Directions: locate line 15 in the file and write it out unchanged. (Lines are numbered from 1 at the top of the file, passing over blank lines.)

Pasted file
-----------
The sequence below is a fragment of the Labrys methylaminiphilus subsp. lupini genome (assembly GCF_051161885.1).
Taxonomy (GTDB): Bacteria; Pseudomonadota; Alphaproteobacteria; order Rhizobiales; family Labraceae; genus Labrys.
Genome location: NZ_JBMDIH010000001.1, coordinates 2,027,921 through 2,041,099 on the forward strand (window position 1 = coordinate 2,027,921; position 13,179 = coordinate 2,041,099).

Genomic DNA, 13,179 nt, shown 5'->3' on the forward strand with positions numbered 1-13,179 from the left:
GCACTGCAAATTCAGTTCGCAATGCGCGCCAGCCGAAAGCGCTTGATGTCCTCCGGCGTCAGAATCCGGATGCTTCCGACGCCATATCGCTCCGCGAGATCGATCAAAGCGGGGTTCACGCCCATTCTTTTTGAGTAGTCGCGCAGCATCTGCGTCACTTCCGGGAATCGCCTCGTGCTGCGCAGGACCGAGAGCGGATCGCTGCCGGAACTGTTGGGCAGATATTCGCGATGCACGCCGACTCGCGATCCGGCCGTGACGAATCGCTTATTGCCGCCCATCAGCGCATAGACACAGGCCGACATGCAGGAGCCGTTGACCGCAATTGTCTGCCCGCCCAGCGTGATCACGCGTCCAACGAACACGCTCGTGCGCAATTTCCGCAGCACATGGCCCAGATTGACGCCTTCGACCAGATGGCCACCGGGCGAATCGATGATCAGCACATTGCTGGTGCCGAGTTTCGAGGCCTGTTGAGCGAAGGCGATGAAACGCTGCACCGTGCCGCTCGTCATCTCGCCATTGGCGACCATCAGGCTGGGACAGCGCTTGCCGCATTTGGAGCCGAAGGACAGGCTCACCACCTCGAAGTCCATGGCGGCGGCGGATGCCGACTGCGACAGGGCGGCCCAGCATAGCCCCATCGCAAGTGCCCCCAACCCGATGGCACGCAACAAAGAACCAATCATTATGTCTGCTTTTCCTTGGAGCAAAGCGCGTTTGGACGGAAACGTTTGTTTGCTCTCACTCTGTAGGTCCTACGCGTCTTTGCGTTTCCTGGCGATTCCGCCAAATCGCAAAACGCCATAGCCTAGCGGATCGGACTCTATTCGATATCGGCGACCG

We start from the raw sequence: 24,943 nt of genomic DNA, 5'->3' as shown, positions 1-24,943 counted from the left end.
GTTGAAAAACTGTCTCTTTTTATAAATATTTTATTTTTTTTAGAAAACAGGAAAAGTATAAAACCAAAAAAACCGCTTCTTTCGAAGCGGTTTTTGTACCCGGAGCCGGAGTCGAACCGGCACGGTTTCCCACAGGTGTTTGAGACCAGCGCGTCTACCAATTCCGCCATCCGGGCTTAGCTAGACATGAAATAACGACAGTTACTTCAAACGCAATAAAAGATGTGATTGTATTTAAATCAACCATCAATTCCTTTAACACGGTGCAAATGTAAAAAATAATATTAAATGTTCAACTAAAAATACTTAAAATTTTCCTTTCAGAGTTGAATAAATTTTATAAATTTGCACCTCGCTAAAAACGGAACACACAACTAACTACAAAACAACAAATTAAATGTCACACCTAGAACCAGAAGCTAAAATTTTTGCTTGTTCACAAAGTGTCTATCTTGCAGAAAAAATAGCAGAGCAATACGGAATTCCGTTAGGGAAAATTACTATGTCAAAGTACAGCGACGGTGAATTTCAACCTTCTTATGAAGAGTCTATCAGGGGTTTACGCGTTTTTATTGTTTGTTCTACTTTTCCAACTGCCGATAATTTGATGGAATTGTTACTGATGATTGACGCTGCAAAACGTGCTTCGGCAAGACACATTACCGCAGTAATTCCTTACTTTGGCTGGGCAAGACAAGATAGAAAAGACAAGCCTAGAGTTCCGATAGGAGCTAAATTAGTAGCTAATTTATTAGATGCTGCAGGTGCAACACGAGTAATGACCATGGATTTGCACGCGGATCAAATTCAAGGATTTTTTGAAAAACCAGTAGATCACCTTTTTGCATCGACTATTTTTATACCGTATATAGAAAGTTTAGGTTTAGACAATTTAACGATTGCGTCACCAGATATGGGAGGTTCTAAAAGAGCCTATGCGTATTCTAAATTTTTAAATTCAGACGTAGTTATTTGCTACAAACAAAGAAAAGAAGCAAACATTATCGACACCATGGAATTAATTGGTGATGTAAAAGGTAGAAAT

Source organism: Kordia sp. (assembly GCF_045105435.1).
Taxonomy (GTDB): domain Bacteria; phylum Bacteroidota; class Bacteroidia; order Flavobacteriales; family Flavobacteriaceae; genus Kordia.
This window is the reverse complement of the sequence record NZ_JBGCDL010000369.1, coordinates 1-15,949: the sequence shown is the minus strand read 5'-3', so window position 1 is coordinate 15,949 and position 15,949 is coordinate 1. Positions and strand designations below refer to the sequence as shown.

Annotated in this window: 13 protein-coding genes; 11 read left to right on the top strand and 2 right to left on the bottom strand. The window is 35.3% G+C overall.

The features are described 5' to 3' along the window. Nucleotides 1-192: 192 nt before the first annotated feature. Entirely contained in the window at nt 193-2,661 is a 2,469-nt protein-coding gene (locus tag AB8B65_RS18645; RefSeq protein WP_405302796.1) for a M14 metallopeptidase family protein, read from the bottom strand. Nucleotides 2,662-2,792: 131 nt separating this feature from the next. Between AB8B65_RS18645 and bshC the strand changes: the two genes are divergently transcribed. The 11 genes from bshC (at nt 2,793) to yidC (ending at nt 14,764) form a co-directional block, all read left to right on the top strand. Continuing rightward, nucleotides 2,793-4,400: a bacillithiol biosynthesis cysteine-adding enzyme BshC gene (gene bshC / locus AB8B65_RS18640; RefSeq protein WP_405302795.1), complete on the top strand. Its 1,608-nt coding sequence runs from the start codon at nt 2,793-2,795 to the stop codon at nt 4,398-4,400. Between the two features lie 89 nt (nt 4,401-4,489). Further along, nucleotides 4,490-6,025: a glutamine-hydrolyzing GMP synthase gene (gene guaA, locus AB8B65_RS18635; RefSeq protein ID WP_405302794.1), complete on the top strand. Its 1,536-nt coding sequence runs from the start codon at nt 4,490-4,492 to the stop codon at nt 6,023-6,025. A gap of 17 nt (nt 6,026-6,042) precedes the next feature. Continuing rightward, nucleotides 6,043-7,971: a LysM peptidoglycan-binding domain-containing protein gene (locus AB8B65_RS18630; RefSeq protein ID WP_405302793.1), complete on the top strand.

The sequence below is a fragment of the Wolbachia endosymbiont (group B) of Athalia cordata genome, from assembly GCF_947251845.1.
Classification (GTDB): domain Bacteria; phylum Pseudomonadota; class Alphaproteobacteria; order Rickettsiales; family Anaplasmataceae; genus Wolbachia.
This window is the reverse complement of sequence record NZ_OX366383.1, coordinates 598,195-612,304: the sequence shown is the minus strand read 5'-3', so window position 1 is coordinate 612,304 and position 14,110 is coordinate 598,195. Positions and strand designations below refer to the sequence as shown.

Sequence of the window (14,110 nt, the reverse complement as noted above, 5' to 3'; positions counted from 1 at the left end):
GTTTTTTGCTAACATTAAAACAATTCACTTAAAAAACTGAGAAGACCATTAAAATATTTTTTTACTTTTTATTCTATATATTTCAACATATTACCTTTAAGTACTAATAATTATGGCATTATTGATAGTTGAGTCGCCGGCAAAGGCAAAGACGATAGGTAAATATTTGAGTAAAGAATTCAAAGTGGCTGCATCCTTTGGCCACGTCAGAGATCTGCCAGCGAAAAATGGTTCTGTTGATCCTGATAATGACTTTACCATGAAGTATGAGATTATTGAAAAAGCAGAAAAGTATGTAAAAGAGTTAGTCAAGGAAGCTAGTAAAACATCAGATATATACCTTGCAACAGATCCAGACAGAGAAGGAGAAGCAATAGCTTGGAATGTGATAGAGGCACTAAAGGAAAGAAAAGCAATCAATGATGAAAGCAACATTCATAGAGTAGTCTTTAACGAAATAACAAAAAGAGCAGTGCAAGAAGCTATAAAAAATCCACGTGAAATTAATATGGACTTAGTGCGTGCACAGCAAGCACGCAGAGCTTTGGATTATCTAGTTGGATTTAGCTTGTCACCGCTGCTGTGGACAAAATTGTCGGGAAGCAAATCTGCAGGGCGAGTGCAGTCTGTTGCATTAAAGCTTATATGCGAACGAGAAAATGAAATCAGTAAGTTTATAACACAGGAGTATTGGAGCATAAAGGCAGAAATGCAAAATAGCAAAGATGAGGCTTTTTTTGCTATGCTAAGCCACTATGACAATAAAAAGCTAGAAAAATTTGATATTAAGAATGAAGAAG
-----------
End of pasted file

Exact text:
This window is the reverse complement of sequence record NZ_OX366383.1, coordinates 598,195-612,304: the sequence shown is the minus strand read 5'-3', so window position 1 is coordinate 612,304 and position 14,110 is coordinate 598,195. Positions and strand designations below refer to the sequence as shown.